We found a couple hundred elk, but they were on the wrong side of the barbed wire so we started hiking away from them, to public land that is everyones property, hoping to find more elk. We found fresh tracks and beds, which was exciting, then a scrape tree, where a buck or bull had displayed his lust during the rut, mangling a scruffy lodgepole pine with his antlers, leaving his scent in the bark and probably getting some pine sap. And there, just above the scrape, we saw bear scratches, claw marks ripping the wood. Predator and prey marking the same spot. And that made for a second interesting morning, even if we didnt bag an elk. Just over a small hill, we could see livingston, the town where i grew up and where i live now. We could hear trains and traffic on the highway. Somewhere between us and town was a herd of elk, inaccessible because of the fences and the human decisions they indicated. In this case, wolves had nothing to do with putting our prey out of reach.
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Like most of his friends, all Montana kids, hes an avid hunter and wolves are part of the only landscape hes known, a place where Im teaching him to harvest clean and natural food, from mushrooms to meat. These are things we could get much more easily at the supermarket, but we like doing it this way, because its not just about food. For his generation, having wolves in the woods is just something that exists; like the rule that makes you take your shoes off at the airport, its always been that way for them. But hes learning that wolves add complications hrm to the hunting equation, and, as the biologists say, complexity is good, but not necessarily easy. It adds resilience and strength to a place. This is the world in which Dylan is learning to read tracks, to open his eyes and nose and ears all at the same time, to control his breathing and heartbeat. Im glad he has the opportunity.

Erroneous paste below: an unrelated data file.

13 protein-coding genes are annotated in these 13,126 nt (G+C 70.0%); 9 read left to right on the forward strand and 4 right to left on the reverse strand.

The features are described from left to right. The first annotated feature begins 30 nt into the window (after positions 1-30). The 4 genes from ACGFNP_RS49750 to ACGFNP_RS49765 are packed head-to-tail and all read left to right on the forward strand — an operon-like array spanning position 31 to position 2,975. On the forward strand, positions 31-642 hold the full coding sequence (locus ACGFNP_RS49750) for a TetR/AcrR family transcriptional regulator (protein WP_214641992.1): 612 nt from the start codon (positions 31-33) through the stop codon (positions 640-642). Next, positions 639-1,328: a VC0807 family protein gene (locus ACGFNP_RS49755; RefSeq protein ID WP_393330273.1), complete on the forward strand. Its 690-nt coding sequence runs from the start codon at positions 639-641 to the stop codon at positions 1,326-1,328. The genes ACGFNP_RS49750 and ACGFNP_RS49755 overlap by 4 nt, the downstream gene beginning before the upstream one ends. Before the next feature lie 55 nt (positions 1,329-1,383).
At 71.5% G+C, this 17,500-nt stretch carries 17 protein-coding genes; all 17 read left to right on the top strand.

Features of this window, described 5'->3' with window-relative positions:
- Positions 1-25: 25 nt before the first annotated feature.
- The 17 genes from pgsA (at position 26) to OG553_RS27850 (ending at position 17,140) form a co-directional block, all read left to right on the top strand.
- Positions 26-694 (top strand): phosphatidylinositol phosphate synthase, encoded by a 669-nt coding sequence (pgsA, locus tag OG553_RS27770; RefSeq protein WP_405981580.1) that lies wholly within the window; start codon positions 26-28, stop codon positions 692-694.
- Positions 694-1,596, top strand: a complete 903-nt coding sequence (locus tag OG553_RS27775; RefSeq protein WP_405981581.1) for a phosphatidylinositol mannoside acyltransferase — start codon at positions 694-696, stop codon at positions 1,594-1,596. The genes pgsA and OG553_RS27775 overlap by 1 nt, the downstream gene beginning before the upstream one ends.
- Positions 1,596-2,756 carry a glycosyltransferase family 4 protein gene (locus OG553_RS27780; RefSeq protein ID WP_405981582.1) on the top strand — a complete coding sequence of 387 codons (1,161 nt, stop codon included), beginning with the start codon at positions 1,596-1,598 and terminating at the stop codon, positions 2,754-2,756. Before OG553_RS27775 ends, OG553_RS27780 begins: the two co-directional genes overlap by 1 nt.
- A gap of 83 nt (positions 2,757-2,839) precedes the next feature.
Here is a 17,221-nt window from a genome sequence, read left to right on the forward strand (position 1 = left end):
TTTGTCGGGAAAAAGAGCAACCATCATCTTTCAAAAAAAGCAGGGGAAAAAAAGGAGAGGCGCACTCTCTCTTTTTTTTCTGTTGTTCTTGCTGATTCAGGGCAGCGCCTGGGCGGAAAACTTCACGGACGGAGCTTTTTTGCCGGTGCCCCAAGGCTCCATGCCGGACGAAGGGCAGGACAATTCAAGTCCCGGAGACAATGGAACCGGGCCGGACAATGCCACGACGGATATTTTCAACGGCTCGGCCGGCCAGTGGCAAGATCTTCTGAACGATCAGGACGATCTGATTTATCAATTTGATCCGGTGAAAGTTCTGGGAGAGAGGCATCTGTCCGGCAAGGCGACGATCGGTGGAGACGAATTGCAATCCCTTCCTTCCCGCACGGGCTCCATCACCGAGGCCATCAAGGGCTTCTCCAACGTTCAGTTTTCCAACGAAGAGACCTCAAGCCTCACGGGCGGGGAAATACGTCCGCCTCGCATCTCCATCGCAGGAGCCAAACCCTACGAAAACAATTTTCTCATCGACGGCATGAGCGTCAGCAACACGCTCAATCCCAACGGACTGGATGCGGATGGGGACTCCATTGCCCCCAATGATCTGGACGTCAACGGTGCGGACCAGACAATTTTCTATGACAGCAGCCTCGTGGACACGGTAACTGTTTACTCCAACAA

Hes writing learning more and learning it faster than I did at his age. The day after we found the wolf beds, we tried a different spot, not so far as the bird flies but with a lot of human boundaries in between, roads and fences and such. Those fences create yet another complication, one that Dylan is also learning. They generally indicate property boundaries. Some people will allow us to use their land and others wont, as is their right, and we respect that.
The ranch owner no big fan of wolves wasnt happy about this development. He figures he was better off with the wolves that knew his ranch and didnt cause trouble than he was with new ones that had some exploring. I think he was right about that. The old pack knew how to take down a meal without chasing away the whole herd and closing down the store. The new pack flubbed it and likely will have some hungry days as a result. As an apex predator, wolves change how ecosystems operate; how the elk and other prey species behave and where they spend time, which changes plant life, which effects streams and erosion patterns, and therefore fish and bugs and all sorts of things.
Biologists call this a trophic cascade of consequences and people are still learning new things about how it all works. As a reporter, learning and writing about wolves was part of my job for many years and i enjoyed it a great deal. Now Im learning how to hunt among them. Its a new thing for. Dylan, on the other hand, has never lived in a world without wild wolves. He spends plenty of time on his cell phone and ipad, but hes an active kid, a good athlete eager to go outside most of the time.